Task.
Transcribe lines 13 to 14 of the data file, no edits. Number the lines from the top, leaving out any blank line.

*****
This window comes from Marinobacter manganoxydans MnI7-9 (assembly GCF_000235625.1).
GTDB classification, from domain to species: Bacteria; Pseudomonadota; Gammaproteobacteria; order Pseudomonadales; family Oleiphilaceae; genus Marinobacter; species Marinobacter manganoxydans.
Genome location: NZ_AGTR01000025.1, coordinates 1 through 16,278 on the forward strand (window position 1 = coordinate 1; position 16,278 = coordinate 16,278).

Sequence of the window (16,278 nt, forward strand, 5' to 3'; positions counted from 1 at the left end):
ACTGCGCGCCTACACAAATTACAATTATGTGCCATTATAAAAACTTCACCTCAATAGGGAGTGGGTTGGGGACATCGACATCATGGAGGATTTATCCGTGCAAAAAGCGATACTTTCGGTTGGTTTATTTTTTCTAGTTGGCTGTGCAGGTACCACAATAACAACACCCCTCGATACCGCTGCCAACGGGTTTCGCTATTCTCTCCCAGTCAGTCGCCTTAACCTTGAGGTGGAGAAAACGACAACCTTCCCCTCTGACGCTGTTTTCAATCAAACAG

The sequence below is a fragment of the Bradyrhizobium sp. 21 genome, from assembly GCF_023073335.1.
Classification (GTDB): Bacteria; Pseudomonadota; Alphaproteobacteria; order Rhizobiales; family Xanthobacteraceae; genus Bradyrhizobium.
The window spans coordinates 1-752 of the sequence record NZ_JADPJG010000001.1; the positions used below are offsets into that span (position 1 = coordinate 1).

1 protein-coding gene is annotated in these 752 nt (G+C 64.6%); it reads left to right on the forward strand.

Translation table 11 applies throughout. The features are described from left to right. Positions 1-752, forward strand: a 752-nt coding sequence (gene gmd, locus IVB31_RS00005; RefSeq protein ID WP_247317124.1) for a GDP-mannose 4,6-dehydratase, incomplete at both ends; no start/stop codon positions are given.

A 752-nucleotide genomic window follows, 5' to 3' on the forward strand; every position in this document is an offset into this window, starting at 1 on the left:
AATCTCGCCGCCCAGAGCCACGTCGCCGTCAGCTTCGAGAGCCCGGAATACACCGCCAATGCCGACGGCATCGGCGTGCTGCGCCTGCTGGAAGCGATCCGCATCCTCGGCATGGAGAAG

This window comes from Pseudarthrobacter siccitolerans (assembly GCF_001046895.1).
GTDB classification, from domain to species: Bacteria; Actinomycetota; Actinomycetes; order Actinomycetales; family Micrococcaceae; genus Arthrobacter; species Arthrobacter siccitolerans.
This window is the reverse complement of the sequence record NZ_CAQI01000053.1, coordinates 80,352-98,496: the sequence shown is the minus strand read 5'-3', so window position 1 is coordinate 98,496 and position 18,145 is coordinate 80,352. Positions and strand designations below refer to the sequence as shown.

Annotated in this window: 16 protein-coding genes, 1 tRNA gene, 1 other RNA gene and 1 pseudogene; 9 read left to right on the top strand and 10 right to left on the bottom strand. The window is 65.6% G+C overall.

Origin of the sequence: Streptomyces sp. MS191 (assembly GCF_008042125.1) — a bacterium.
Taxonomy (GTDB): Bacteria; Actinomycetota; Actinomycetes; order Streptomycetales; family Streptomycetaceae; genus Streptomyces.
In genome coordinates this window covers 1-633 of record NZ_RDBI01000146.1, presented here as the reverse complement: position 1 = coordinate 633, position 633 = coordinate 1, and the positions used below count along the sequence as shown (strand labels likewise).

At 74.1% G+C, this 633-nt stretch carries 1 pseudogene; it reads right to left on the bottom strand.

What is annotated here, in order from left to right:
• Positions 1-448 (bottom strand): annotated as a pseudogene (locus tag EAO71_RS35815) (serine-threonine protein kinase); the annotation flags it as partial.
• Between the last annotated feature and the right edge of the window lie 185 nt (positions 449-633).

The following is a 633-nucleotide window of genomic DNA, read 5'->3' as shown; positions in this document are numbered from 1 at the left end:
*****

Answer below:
This window comes from Pseudarthrobacter siccitolerans (assembly GCF_001046895.1).
GTDB classification, from domain to species: Bacteria; Actinomycetota; Actinomycetes; order Actinomycetales; family Micrococcaceae; genus Arthrobacter; species Arthrobacter siccitolerans.